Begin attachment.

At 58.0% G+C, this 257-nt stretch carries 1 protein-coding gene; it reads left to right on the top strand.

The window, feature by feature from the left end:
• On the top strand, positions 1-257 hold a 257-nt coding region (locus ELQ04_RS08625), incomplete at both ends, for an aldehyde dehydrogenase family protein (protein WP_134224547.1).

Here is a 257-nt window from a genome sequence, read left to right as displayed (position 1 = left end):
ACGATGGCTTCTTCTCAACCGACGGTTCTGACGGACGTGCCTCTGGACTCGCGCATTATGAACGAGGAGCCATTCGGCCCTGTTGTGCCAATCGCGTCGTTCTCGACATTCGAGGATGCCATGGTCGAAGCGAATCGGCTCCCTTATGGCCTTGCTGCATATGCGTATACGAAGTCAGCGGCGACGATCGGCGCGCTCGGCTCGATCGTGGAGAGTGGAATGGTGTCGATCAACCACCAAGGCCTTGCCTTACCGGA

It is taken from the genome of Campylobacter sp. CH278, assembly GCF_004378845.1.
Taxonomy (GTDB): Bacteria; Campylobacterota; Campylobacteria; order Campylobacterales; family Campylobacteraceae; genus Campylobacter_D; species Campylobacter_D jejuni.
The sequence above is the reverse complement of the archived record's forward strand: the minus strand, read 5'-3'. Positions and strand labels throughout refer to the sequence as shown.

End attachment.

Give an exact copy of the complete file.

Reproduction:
At 58.0% G+C, this 257-nt stretch carries 1 protein-coding gene; it reads left to right on the top strand.

The window, feature by feature from the left end:
• On the top strand, positions 1-257 hold a 257-nt coding region (locus ELQ04_RS08625), incomplete at both ends, for an aldehyde dehydrogenase family protein (protein WP_134224547.1).

Here is a 257-nt window from a genome sequence, read left to right as displayed (position 1 = left end):
ACGATGGCTTCTTCTCAACCGACGGTTCTGACGGACGTGCCTCTGGACTCGCGCATTATGAACGAGGAGCCATTCGGCCCTGTTGTGCCAATCGCGTCGTTCTCGACATTCGAGGATGCCATGGTCGAAGCGAATCGGCTCCCTTATGGCCTTGCTGCATATGCGTATACGAAGTCAGCGGCGACGATCGGCGCGCTCGGCTCGATCGTGGAGAGTGGAATGGTGTCGATCAACCACCAAGGCCTTGCCTTACCGGA

It is taken from the genome of Campylobacter sp. CH278, assembly GCF_004378845.1.
Taxonomy (GTDB): Bacteria; Campylobacterota; Campylobacteria; order Campylobacterales; family Campylobacteraceae; genus Campylobacter_D; species Campylobacter_D jejuni.
The sequence above is the reverse complement of the archived record's forward strand: the minus strand, read 5'-3'. Positions and strand labels throughout refer to the sequence as shown.